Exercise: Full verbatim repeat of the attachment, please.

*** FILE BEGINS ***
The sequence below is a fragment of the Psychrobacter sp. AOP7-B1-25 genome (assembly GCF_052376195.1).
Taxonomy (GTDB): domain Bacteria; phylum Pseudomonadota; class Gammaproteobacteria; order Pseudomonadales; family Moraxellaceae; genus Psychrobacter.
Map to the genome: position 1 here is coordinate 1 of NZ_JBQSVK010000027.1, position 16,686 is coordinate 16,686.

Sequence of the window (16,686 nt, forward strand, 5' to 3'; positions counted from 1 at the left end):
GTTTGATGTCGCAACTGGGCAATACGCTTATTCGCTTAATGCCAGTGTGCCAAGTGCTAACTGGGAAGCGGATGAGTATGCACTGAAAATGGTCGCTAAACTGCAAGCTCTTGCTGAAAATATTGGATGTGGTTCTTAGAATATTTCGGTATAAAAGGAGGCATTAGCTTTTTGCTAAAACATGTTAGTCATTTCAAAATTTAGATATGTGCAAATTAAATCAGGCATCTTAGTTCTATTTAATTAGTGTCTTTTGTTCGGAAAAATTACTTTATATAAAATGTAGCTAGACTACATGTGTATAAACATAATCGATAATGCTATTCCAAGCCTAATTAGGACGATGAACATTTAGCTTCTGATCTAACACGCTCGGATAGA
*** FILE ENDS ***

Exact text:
The sequence below is a fragment of the Psychrobacter sp. AOP7-B1-25 genome (assembly GCF_052376195.1).
Taxonomy (GTDB): domain Bacteria; phylum Pseudomonadota; class Gammaproteobacteria; order Pseudomonadales; family Moraxellaceae; genus Psychrobacter.
Map to the genome: position 1 here is coordinate 1 of NZ_JBQSVK010000027.1, position 16,686 is coordinate 16,686.

Sequence of the window (16,686 nt, forward strand, 5' to 3'; positions counted from 1 at the left end):
GTTTGATGTCGCAACTGGGCAATACGCTTATTCGCTTAATGCCAGTGTGCCAAGTGCTAACTGGGAAGCGGATGAGTATGCACTGAAAATGGTCGCTAAACTGCAAGCTCTTGCTGAAAATATTGGATGTGGTTCTTAGAATATTTCGGTATAAAAGGAGGCATTAGCTTTTTGCTAAAACATGTTAGTCATTTCAAAATTTAGATATGTGCAAATTAAATCAGGCATCTTAGTTCTATTTAATTAGTGTCTTTTGTTCGGAAAAATTACTTTATATAAAATGTAGCTAGACTACATGTGTATAAACATAATCGATAATGCTATTCCAAGCCTAATTAGGACGATGAACATTTAGCTTCTGATCTAACACGCTCGGATAGA